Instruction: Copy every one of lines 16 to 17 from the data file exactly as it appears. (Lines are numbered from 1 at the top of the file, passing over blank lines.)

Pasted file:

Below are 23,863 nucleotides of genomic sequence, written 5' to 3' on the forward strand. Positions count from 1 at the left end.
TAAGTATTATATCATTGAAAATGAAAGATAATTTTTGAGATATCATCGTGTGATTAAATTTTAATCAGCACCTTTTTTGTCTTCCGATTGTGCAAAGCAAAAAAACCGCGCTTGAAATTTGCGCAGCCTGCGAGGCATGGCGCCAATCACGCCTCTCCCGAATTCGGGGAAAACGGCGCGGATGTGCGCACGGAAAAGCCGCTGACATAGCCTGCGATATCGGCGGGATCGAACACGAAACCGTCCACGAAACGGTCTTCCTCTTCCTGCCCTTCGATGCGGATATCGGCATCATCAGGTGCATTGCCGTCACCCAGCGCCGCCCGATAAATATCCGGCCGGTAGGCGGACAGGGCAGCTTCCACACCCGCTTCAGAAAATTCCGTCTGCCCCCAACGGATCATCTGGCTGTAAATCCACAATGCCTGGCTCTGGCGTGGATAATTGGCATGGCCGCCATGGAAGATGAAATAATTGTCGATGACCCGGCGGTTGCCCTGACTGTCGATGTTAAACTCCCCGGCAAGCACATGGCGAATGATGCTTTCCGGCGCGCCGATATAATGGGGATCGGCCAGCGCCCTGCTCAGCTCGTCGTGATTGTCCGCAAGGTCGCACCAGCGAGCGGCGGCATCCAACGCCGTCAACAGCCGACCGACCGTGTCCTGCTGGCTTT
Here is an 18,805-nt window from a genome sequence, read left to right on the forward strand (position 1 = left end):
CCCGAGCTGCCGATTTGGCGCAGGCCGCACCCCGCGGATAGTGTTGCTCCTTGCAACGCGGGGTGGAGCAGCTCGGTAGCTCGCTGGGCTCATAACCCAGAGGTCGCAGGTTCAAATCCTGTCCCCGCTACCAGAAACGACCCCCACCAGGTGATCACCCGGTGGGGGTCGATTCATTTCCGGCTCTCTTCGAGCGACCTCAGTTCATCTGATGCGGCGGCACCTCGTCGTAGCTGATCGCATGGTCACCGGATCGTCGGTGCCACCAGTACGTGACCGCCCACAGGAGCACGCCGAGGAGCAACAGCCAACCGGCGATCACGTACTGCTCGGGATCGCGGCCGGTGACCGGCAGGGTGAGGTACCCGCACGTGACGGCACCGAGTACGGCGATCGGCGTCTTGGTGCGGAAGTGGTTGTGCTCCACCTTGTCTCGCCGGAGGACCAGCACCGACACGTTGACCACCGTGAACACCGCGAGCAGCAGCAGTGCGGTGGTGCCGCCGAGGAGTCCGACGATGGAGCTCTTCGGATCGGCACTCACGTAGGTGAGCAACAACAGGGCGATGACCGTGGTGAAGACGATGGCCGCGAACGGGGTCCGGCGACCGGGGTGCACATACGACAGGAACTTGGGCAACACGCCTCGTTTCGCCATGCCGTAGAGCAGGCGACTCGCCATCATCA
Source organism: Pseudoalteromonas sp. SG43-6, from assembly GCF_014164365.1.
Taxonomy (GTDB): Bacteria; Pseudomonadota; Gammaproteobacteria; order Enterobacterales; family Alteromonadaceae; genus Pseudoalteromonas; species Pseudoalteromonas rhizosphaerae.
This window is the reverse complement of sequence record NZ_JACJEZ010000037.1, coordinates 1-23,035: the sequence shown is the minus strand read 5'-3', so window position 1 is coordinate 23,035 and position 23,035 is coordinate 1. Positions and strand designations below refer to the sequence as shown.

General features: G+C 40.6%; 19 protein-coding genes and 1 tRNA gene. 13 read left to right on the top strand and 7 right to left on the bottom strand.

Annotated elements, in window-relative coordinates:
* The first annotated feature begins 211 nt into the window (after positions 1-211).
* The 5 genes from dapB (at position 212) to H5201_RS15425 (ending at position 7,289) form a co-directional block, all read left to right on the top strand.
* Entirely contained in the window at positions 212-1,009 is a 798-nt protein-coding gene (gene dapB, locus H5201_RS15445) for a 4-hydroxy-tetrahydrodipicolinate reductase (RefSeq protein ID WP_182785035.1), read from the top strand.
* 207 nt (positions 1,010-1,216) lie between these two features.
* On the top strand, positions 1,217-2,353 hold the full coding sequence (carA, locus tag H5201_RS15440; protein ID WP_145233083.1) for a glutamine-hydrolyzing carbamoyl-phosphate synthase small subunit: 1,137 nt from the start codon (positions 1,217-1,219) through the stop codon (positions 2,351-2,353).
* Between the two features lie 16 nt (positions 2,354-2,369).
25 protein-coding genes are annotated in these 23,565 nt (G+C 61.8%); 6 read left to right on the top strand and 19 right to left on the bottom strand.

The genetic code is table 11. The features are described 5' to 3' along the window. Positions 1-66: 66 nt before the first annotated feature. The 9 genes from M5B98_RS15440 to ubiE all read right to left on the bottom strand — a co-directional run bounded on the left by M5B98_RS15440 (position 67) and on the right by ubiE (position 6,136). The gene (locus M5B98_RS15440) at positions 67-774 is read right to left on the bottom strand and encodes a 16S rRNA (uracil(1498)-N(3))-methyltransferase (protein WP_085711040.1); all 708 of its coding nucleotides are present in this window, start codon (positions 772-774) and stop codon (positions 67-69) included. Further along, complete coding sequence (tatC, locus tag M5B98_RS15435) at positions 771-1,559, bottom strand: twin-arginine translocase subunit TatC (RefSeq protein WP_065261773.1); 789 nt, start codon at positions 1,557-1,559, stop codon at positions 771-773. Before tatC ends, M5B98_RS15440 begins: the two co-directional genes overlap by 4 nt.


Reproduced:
25 protein-coding genes are annotated in these 23,565 nt (G+C 61.8%); 6 read left to right on the top strand and 19 right to left on the bottom strand.

The genetic code is table 11. The features are described 5' to 3' along the window. Positions 1-66: 66 nt before the first annotated feature. The 9 genes from M5B98_RS15440 to ubiE all read right to left on the bottom strand — a co-directional run bounded on the left by M5B98_RS15440 (position 67) and on the right by ubiE (position 6,136). The gene (locus M5B98_RS15440) at positions 67-774 is read right to left on the bottom strand and encodes a 16S rRNA (uracil(1498)-N(3))-methyltransferase (protein WP_085711040.1); all 708 of its coding nucleotides are present in this window, start codon (positions 772-774) and stop codon (positions 67-69) included. Further along, complete coding sequence (tatC, locus tag M5B98_RS15435) at positions 771-1,559, bottom strand: twin-arginine translocase subunit TatC (RefSeq protein WP_065261773.1); 789 nt, start codon at positions 1,557-1,559, stop codon at positions 771-773. Before tatC ends, M5B98_RS15440 begins: the two co-directional genes overlap by 4 nt.